The level of my output has shot up. By removing the distraction of research or trying to find that one article that's going to tell me exactly what I need to know, I found I am capable of producing far more than I thought. This includes things that the world will never see, like journal entries that have shaped how I go through life. It also includes drafts of blog posts, web pages, ideas for exercises for my clients, conversations with people to tell them what I am thinking and feeling, drawing and mapping my plans, and mega mind insights that I have locked into my life to permanently shift my perspective.
I've had so many new thought outputs in my journal that at the end of the week I now summarize all the heavy hits on one new page so I can easily re-read them and and find them. That page is like a self-made master course.
The pace of my progress in bettering my business has leaped forward.
Then, on my input days, I completely relax any pressure I have on myself for creating outputs. I just focus on gobbling up that new juicy info from the articles and videos I saved, or that tempting new course I downloaded. Yes, despite what I have said, I like this too!
I've found that having focused, structured time spent with inputs has also increased the quality of my relationship with inputs. Because I am not trying to squeeze some reading or video in between tasks or as a distraction, I find I am remembering far more of what I am inputting automatically. I am more easily seeing how I will then test and experiment with the ideas during the rest of the week.
Also, a curious thing has happened. When I open my input list, I notice that half of what I've saved is no longer resonating with me. So I just delete it, or skim it in a few seconds. Thank goodness I didn't spend the time reading it when I was first hooked by the headline.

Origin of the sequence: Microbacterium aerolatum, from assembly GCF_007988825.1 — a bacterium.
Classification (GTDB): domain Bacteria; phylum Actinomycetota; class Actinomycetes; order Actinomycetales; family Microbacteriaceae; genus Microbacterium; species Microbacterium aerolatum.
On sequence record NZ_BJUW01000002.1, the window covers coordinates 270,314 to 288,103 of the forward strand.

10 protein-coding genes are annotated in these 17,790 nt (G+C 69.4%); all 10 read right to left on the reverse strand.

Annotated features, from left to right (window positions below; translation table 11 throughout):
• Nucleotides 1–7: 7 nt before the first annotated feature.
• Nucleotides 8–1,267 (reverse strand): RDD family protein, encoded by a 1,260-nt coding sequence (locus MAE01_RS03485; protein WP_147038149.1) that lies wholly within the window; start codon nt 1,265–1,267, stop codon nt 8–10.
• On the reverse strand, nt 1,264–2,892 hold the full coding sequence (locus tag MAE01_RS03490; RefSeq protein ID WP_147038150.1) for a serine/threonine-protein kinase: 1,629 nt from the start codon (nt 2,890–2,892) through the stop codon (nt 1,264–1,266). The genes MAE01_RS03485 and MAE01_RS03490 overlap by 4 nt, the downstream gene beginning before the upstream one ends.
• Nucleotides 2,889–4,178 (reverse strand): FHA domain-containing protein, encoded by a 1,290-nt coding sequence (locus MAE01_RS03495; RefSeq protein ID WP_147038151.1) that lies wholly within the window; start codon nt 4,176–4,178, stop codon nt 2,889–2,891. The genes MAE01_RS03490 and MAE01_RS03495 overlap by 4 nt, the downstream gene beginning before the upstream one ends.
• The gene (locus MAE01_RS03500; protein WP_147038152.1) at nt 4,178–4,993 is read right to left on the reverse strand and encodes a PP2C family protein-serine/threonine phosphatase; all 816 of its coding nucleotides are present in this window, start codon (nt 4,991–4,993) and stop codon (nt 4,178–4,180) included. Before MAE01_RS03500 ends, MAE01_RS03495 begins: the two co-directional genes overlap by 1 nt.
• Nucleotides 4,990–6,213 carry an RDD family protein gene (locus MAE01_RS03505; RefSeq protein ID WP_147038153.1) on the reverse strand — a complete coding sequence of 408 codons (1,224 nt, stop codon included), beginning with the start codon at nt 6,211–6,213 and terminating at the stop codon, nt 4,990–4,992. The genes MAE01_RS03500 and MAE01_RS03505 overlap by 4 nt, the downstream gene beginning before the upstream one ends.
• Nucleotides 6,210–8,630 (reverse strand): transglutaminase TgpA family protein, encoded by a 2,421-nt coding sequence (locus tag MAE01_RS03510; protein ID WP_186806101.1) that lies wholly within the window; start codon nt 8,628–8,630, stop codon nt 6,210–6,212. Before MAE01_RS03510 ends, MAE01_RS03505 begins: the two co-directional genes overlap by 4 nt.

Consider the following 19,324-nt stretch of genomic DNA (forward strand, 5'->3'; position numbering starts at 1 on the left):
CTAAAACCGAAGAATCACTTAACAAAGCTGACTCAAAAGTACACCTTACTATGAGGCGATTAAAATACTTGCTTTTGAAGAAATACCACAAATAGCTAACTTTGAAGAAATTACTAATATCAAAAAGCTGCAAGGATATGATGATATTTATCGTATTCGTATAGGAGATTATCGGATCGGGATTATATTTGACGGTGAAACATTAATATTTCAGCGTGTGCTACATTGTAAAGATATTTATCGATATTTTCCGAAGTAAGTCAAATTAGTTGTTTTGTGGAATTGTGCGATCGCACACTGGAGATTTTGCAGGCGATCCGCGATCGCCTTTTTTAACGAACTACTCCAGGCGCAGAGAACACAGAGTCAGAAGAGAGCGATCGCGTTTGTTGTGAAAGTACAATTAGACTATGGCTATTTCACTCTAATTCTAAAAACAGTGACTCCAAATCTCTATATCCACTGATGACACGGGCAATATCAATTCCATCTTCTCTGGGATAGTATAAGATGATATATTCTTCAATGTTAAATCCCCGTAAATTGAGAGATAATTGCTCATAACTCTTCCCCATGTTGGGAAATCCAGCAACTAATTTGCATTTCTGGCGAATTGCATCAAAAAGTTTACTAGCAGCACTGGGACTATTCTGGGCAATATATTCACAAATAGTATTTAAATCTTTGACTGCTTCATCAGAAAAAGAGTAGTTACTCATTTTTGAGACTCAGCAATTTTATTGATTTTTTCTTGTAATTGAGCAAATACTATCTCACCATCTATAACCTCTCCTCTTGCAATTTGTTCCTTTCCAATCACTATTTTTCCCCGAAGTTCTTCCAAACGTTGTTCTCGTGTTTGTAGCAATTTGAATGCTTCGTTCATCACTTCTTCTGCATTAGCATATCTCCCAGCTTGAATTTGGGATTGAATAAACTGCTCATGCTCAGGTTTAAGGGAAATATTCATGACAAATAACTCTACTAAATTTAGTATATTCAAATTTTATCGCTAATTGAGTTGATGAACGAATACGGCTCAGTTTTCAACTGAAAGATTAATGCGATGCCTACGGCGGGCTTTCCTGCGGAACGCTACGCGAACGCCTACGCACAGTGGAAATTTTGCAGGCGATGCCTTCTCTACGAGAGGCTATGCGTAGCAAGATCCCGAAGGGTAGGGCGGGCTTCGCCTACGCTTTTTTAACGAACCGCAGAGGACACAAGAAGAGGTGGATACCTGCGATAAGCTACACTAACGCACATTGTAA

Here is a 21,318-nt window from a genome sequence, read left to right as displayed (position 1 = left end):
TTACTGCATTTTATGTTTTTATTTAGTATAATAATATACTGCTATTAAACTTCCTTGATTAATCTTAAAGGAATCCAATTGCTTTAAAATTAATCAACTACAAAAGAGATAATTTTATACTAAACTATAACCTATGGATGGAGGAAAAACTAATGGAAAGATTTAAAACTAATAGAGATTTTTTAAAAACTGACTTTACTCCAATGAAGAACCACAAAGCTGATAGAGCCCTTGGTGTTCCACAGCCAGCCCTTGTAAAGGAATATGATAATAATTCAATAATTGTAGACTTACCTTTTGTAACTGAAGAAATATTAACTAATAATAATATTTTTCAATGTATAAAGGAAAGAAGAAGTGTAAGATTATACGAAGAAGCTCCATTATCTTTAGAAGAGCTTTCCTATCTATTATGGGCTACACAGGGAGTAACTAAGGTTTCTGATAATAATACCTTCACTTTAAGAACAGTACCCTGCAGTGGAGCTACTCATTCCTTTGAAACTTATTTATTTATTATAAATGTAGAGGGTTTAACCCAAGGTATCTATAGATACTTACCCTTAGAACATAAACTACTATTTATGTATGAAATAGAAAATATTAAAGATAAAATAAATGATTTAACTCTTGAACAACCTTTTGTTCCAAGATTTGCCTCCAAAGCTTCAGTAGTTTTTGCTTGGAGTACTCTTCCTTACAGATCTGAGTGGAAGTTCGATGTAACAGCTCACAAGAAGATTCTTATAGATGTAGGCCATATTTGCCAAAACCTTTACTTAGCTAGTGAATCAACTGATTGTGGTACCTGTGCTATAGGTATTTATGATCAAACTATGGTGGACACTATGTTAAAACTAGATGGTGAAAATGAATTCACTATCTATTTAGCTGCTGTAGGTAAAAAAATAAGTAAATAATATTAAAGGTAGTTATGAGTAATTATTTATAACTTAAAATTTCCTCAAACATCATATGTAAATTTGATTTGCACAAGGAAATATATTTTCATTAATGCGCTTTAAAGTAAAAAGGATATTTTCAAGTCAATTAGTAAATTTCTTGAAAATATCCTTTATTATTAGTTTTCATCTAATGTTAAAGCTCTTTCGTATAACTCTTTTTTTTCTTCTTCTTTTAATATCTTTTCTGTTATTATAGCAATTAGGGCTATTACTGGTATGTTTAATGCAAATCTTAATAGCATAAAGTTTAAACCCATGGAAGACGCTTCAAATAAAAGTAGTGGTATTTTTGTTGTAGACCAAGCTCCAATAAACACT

What an unnecessary distraction from my outputs. That would have been a step away from the life I most want to live.
You're probably saying, "well, that sounds dramatic for a simple choice like that." You're right. It probably is.
At the same time, happiness happens from alignment with who you really are at your core - in thought, word, and deed.
The way to get into alignment is through constant life experimentation in different ways of living and being, to find what alignment means for you. This means organizing your life around outputs and experiences instead of passive inputs.
You need just enough inputs to give you inspiration for your next output experiment in expressing your true self.
You already have all the inspiration you need. You've been reading and watching videos and taking courses for years. You have enough in your head to last a lifetime.
When you shift your energy toward outputs, you realize you already know enough exactly where you are right now. You already have everything you need exactly where you are right now to run an exciting experiment that teaches you the next thing you need to learn.
This means you have all the learning embedded inside of you right now. You just have to activate it.
Now it's your turn in 2018.
You don't have to try my 5 days output to 2 days input ratio. Try whatever experiment works for you.
It doesn't need to be strict. I'm writing this article on a Saturday, for example, because I felt inspired to do so. And each night when I am in bed I do some book reading before I go to sleep.
There's always an energetic flow at play. See if you can find it and sit in it for your next experiment. What is does your heart-based excitement want you to try?
Make 2018 the year of experiments and outputs. I promise you, when you activate what is already inside yourself through a continuous commitment to experimental outputs you will be astounded. You will watch your life change.
I'm going to make an online course about this with all kinds of readings and videos. You should totally join.
What do you think?
How do you manage your inputs versus your outputs?
Do you have a better system?
Is everything I have written here dirty lies?
Express yourself in the comments below!
About the Author David Papa
All David does all day is try to connect more love into the present moment. That's the solution to every one of our "problems" and the basis of all spirituality. This usually involves deep emotional processing, followed by expressing himself on blogs like this, and taking people through group learning experiences to build the skills to master their own lives. He loves it.